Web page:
Soon-to-be-released economic data will show China's inflation continued to ease in October on falling food prices, but rebounds might occur during the last two months of the year as the economy stabilizes, experts have forecast.
Both Lu Zhengwei, chief economist at the Industrial Bank, and Li Huiyong, chief economist at Shenyin Wanguo Securities, told Xinhua that the consumer price index (CPI), a major gauge of inflation, will be seen to have expanded at 1.8 percent year on year in October.
Lian Ping, chief economist at the Bank of Communication, projected flat CPI growth from September to October, because non-food prices have gained despite declines in food prices.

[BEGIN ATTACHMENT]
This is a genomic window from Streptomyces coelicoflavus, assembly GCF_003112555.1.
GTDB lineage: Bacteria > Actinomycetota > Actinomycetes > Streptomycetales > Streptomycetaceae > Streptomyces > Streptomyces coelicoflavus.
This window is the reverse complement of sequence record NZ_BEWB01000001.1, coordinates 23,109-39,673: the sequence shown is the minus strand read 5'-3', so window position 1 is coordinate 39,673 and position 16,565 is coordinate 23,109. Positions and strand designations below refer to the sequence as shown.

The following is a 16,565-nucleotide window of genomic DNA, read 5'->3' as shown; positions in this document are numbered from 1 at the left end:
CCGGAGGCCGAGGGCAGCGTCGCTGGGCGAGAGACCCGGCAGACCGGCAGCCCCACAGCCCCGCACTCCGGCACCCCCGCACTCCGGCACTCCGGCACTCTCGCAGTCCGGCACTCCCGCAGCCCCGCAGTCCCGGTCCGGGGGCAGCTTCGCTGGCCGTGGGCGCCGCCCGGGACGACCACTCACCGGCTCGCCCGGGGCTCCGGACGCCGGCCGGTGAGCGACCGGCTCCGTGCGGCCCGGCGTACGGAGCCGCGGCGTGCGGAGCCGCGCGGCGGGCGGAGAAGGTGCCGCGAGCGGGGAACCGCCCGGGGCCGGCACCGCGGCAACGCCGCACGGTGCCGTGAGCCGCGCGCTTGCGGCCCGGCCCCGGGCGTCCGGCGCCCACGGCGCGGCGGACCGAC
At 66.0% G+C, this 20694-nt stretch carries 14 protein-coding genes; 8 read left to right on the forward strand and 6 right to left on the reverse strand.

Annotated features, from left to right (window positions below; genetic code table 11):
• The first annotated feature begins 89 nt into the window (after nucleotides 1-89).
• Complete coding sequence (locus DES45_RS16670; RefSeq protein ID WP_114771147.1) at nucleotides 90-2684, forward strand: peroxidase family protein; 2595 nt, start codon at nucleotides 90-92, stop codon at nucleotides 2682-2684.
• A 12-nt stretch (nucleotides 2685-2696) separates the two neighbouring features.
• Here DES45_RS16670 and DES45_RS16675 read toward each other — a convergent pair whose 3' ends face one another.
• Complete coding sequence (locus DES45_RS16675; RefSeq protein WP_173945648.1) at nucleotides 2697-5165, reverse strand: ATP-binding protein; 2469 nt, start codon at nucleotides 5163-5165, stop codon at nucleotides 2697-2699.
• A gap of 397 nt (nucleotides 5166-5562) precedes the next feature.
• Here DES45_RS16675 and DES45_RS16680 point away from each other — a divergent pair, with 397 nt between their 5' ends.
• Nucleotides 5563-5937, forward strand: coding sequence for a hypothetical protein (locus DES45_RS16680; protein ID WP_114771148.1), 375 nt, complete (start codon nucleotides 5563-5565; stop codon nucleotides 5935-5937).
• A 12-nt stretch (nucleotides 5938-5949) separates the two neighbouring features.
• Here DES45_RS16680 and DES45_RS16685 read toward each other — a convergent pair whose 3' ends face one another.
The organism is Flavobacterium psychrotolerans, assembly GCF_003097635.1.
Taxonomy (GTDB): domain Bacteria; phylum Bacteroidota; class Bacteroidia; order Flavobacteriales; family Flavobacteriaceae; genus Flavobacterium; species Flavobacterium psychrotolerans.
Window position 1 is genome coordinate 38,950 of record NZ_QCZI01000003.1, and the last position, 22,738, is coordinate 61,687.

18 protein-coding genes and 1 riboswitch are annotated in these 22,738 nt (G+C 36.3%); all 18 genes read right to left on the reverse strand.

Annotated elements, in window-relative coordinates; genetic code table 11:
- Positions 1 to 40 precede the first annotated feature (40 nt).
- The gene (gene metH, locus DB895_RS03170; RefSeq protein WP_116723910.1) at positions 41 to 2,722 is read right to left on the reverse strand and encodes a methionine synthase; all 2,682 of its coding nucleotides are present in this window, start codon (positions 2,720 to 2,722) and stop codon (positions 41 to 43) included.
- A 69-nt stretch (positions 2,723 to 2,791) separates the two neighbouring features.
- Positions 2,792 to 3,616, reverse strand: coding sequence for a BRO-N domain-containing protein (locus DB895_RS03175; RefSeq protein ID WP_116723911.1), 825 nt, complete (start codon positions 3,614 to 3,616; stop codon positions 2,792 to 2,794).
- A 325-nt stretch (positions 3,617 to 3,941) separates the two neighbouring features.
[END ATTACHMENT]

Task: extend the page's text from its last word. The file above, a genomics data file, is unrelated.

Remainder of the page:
Food prices account for a third of the weighting in the calculation of the CPI. Latest data from the Ministry of Commerce showed that the average wholesale prices of 18 staple vegetables in 36 major Chinese cities dropped 0.4 percent over the week from Oct. 22 to 28.
According to Lu, the CPI is likely to hit the bottom in October and go upward again in November and December along with a pick-up in the country's economic growth.
The economy has slowed to a seven-quarter low of 7.4 percent in the third quarter dragged down by lackluster external and domestic markets. But economists are widely expecting a small rebound in the fourth quarter.
In September, the CPI increased 1.9 percent year on year, easing from a 2-percent rise in August amid government tightening measures to cap price growth, data from the National Bureau of Statistics (NBS) showed.
The NBS is scheduled to release the CPI for October on Nov. 9.